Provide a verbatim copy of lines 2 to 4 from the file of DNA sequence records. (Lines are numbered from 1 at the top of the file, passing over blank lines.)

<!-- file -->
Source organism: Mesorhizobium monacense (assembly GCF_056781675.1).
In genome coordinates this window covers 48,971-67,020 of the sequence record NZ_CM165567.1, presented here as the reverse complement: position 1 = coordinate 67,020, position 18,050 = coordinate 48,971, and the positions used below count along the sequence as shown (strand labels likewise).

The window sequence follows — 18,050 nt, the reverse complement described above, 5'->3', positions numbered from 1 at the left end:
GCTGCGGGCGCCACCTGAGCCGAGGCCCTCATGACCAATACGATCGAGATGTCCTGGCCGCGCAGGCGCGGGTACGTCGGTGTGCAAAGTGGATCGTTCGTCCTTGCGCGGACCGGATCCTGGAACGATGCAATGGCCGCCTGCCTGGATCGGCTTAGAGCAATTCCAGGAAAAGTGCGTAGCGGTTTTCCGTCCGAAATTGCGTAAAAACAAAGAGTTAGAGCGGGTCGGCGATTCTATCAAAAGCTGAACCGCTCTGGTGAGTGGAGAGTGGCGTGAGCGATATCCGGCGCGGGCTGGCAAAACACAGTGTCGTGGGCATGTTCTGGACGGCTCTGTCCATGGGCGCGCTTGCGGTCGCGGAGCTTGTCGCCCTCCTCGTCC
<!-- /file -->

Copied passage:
In genome coordinates this window covers 48,971-67,020 of the sequence record NZ_CM165567.1, presented here as the reverse complement: position 1 = coordinate 67,020, position 18,050 = coordinate 48,971, and the positions used below count along the sequence as shown (strand labels likewise).

The window sequence follows — 18,050 nt, the reverse complement described above, 5'->3', positions numbered from 1 at the left end:
GCTGCGGGCGCCACCTGAGCCGAGGCCCTCATGACCAATACGATCGAGATGTCCTGGCCGCGCAGGCGCGGGTACGTCGGTGTGCAAAGTGGATCGTTCGTCCTTGCGCGGACCGGATCCTGGAACGATGCAATGGCCGCCTGCCTGGATCGGCTTAGAGCAATTCCAGGAAAAGTGCGTAGCGGTTTTCCGTCCGAAATTGCGTAAAAACAAAGAGTTAGAGCGGGTCGGCGATTCTATCAAAAGCTGAACCGCTCTGGTGAGTGGAGAGTGGCGTGAGCGATATCCGGCGCGGGCTGGCAAAACACAGTGTCGTGGGCATGTTCTGGACGGCTCTGTCCATGGGCGCGCTTGCGGTCGCGGAGCTTGTCGCCCTCCTCGTCC